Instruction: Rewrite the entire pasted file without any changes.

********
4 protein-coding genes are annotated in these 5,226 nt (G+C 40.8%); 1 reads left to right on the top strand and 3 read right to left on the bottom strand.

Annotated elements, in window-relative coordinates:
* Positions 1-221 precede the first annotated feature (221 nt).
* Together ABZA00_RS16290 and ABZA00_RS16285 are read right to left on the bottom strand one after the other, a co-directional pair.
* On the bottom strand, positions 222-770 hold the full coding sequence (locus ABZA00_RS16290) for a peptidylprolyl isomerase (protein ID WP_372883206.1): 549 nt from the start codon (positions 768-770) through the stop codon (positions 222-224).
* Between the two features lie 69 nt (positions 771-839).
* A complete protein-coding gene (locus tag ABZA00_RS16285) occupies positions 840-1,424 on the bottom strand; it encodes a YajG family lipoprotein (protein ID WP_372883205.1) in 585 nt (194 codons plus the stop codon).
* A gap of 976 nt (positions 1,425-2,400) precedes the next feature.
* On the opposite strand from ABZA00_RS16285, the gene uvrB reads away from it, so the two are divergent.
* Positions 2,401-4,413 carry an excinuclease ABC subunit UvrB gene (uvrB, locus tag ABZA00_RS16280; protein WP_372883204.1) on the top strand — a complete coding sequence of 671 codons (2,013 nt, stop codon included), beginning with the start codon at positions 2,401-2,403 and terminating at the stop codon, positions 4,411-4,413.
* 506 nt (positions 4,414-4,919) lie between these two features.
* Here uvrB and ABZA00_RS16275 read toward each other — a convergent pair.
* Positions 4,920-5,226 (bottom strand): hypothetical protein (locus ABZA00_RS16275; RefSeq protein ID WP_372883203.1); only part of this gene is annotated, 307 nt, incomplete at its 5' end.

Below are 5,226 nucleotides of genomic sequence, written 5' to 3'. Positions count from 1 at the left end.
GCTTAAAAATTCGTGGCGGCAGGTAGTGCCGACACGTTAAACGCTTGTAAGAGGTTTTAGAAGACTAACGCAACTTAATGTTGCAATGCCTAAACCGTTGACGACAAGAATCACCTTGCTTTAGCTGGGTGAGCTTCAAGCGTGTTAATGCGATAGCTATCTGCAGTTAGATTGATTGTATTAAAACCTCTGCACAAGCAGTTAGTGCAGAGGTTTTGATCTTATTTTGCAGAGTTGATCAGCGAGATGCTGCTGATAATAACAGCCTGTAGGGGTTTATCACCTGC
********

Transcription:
4 protein-coding genes are annotated in these 5,226 nt (G+C 40.8%); 1 reads left to right on the top strand and 3 read right to left on the bottom strand.

Annotated elements, in window-relative coordinates:
* Positions 1-221 precede the first annotated feature (221 nt).
* Together ABZA00_RS16290 and ABZA00_RS16285 are read right to left on the bottom strand one after the other, a co-directional pair.
* On the bottom strand, positions 222-770 hold the full coding sequence (locus ABZA00_RS16290) for a peptidylprolyl isomerase (protein ID WP_372883206.1): 549 nt from the start codon (positions 768-770) through the stop codon (positions 222-224).
* Between the two features lie 69 nt (positions 771-839).
* A complete protein-coding gene (locus tag ABZA00_RS16285) occupies positions 840-1,424 on the bottom strand; it encodes a YajG family lipoprotein (protein ID WP_372883205.1) in 585 nt (194 codons plus the stop codon).
* A gap of 976 nt (positions 1,425-2,400) precedes the next feature.
* On the opposite strand from ABZA00_RS16285, the gene uvrB reads away from it, so the two are divergent.
* Positions 2,401-4,413 carry an excinuclease ABC subunit UvrB gene (uvrB, locus tag ABZA00_RS16280; protein WP_372883204.1) on the top strand — a complete coding sequence of 671 codons (2,013 nt, stop codon included), beginning with the start codon at positions 2,401-2,403 and terminating at the stop codon, positions 4,411-4,413.
* 506 nt (positions 4,414-4,919) lie between these two features.
* Here uvrB and ABZA00_RS16275 read toward each other — a convergent pair.
* Positions 4,920-5,226 (bottom strand): hypothetical protein (locus ABZA00_RS16275; RefSeq protein ID WP_372883203.1); only part of this gene is annotated, 307 nt, incomplete at its 5' end.

Below are 5,226 nucleotides of genomic sequence, written 5' to 3'. Positions count from 1 at the left end.
GCTTAAAAATTCGTGGCGGCAGGTAGTGCCGACACGTTAAACGCTTGTAAGAGGTTTTAGAAGACTAACGCAACTTAATGTTGCAATGCCTAAACCGTTGACGACAAGAATCACCTTGCTTTAGCTGGGTGAGCTTCAAGCGTGTTAATGCGATAGCTATCTGCAGTTAGATTGATTGTATTAAAACCTCTGCACAAGCAGTTAGTGCAGAGGTTTTGATCTTATTTTGCAGAGTTGATCAGCGAGATGCTGCTGATAATAACAGCCTGTAGGGGTTTATCACCTGC